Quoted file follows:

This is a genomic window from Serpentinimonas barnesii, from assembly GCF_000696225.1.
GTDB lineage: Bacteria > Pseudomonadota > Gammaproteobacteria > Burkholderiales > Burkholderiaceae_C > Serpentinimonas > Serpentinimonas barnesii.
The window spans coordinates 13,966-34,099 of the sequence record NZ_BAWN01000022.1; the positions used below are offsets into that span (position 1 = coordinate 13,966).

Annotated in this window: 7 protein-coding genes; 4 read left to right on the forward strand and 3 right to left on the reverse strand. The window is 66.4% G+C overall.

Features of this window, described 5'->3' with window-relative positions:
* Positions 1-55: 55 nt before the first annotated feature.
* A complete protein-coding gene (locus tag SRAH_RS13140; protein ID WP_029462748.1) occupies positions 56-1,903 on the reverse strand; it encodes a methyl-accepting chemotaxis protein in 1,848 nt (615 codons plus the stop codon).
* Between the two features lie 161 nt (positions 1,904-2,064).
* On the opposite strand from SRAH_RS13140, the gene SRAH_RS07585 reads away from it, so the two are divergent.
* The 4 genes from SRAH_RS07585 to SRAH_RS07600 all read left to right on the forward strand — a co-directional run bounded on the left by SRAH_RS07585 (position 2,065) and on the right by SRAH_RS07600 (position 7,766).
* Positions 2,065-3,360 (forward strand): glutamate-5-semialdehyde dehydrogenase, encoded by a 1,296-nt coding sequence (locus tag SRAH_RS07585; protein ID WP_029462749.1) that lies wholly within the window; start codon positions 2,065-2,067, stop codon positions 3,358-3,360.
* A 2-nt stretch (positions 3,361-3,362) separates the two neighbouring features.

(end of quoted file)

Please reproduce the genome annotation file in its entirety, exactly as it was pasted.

This is a genomic window from Serpentinimonas barnesii, from assembly GCF_000696225.1.
GTDB lineage: Bacteria > Pseudomonadota > Gammaproteobacteria > Burkholderiales > Burkholderiaceae_C > Serpentinimonas > Serpentinimonas barnesii.
The window spans coordinates 13,966-34,099 of the sequence record NZ_BAWN01000022.1; the positions used below are offsets into that span (position 1 = coordinate 13,966).

Annotated in this window: 7 protein-coding genes; 4 read left to right on the forward strand and 3 right to left on the reverse strand. The window is 66.4% G+C overall.

Features of this window, described 5'->3' with window-relative positions:
* Positions 1-55: 55 nt before the first annotated feature.
* A complete protein-coding gene (locus tag SRAH_RS13140; protein ID WP_029462748.1) occupies positions 56-1,903 on the reverse strand; it encodes a methyl-accepting chemotaxis protein in 1,848 nt (615 codons plus the stop codon).
* Between the two features lie 161 nt (positions 1,904-2,064).
* On the opposite strand from SRAH_RS13140, the gene SRAH_RS07585 reads away from it, so the two are divergent.
* The 4 genes from SRAH_RS07585 to SRAH_RS07600 all read left to right on the forward strand — a co-directional run bounded on the left by SRAH_RS07585 (position 2,065) and on the right by SRAH_RS07600 (position 7,766).
* Positions 2,065-3,360 (forward strand): glutamate-5-semialdehyde dehydrogenase, encoded by a 1,296-nt coding sequence (locus tag SRAH_RS07585; protein ID WP_029462749.1) that lies wholly within the window; start codon positions 2,065-2,067, stop codon positions 3,358-3,360.
* A 2-nt stretch (positions 3,361-3,362) separates the two neighbouring features.